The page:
I paused for a moment to see if Kate had fully digested all that we had spoken about. She stared down at the couch cushions for a moment, and when she looked up at me, nodding pensively, I went on.
“In a whole relationship, two partners show up as autonomous beings, knowing that they are complete within themselves. Yet, they sense and honor the Soul as it is expressed in one another—always staying focused on, and true to that. Emboldened by this sense of security in themselves, they don’t need to impose rules, labels or expectations onto the relationship, other than complete honesty and respect.”
“Wow, that sounds blissful, even if I’m not certain I could do it myself, let alone find someone who could do it with me.”
“The truth is, Kate, that if you are not experiencing unending blissful love each and every day of your life, it has nothing to do with anyone else. No partner, no friend, no family member or acquaintance is at fault. It’s because you don’t know yourself, and you’ve forgotten that you are love.”
I noticed that Kate was suddenly looking sullen. She had pulled a pillow into her lap and was hugging it tightly, without even seeming to notice.
“I’m not trying to burst your bubble Kate,” I said gently. “I’m hoping only to expand it to include absolutely everything.”
“I hate to say it, but I think I get it, at least intellectually,” Kate said, sounding a bit glum, “but let me ask you something that I think may help clarify all of this for me.”
“Alright,” I said.
“I met Jake such a short while ago, and already I miss him when I’m not with him? Is that ego?”
“Where do you feel this ‘I miss him’ sensation?” I asked.
“Where, all over?” I prodded further
“In my body.”
“So you’re feeling separate from Jake now because his body is not in close proximity to your body?”
“Yes, I suppose so.”
“That means you are identifying with being a body, and not with being a Soul.”
“I suppose I am.”
“And what is it that you feel, when you think about him?”
“Like I want to be with him, doing whatever it is he’s doing.”
“And where are you now?”
“Here,” she answered.
“Are you?” I asked.
She stopped, sat back in her chair, took in a deep breath, then turned to me and smiled, “You’re relentless, aren’t you? You got me… no, I’m not being present at all when I think about Jake not being with me,” she conceded. “I’m a million miles away. I’m in fantasy land, not reality.”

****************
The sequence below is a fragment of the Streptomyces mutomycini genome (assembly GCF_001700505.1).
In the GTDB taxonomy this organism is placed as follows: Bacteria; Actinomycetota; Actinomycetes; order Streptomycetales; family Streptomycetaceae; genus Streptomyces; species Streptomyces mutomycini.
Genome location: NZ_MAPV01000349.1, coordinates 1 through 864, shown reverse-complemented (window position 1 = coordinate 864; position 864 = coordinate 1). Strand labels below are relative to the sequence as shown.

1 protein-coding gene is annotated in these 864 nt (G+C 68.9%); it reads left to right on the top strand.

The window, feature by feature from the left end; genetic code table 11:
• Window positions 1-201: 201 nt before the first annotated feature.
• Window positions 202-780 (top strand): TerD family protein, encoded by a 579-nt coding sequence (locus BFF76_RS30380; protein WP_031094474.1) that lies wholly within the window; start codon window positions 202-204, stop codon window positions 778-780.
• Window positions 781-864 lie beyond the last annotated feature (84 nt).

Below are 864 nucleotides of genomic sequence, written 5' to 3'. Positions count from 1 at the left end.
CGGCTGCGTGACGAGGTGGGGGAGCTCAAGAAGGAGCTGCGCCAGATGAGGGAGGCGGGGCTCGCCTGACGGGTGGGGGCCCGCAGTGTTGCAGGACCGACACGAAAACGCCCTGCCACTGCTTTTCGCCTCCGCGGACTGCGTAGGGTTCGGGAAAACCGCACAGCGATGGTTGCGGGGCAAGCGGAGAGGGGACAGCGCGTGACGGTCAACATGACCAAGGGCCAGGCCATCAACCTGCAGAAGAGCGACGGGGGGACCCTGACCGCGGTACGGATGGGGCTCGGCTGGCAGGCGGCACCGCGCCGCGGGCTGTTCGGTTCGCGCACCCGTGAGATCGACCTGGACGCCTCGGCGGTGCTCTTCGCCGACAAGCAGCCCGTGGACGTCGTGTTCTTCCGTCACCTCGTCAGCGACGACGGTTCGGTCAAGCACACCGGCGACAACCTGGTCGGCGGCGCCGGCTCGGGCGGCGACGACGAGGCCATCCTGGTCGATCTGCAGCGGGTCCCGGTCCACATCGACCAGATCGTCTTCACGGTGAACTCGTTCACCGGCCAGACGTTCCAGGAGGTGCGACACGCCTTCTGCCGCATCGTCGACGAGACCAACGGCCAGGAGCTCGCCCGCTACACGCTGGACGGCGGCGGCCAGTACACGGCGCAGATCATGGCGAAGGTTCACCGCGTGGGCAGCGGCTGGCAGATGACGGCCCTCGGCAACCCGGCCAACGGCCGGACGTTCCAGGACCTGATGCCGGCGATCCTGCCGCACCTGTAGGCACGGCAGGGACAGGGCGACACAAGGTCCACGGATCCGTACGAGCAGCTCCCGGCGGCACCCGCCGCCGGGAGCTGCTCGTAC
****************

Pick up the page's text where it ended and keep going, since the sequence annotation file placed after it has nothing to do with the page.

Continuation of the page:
“I’m happy that you realized that, Kate, because whenever we move out of the present moment willingly ‘for another,’ sooner or later, and most often it’s sooner, we begin to resent them when they are ‘not there’ for us. The truth is, though, as you’ve seen, the resentment begins whenever we are not here for ourselves.”
“So we’re back there again, eh? To Presence.”
“Yes, we are, luckily!” I smiled.
“Hmmm,” Kate said, “I can’t say I like it, but I get it.” She thought about this for a moment and then added, “So, in other words, ‘Snap out of it Kate!’” Tears were beginning to well up in her eyes.
“No, I didn’t say that. There’s no admonishment necessary. In fact, that only causes the ego to want to really dig in its heels and take over, since that sort of judgment is threatening to it. Go on, feel how you feel now, after that little bit of self-judgment, you look distracted, distanced and separate, not joyful at all, as you deserve to be after having had such powerful insights.”
I let her feel her state of being for a moment and continued, “So no, I wouldn’t say, ‘Snap out of it.’ I’d say, just be present with all of the love that you are, in full recognition and appreciation of the fact that your budding love for Jake is just one wonderful aspect of that.”
“That makes sense,” Kate nodded, but still looked a bit confused. “Will you show me how?”
“Stop for a moment, and instead of thinking about Jake, just feel the love that you have for him. And notice how, when you really feel it—it’s not really about him, or limited to just him. Just notice your own capacity to love, and what that feels like to you.”
Kate closed her eyes for a moment, and when she opened them, they were glassy with tears, but her smile was wide. “I feel like I could take in the whole world,” she said. “I feel like I’m here, and like I’m everywhere.”
“Always remember, Kate, love is who you are. It’s your most natural state of being. It can’t go anywhere without you. You are its vehicle of extension, and the entire world can know love through you. But love cannot be known by either you or anyone else consistently if it is selectively doled out here and there. True Love never ends, it grows and grows and grows, so much so, that one person could never contain it all. Imagine; it doesn’t shut off, it’s ever-expanding, all-encompassing. It never turns to hate and it only creates feelings of peace and joy.”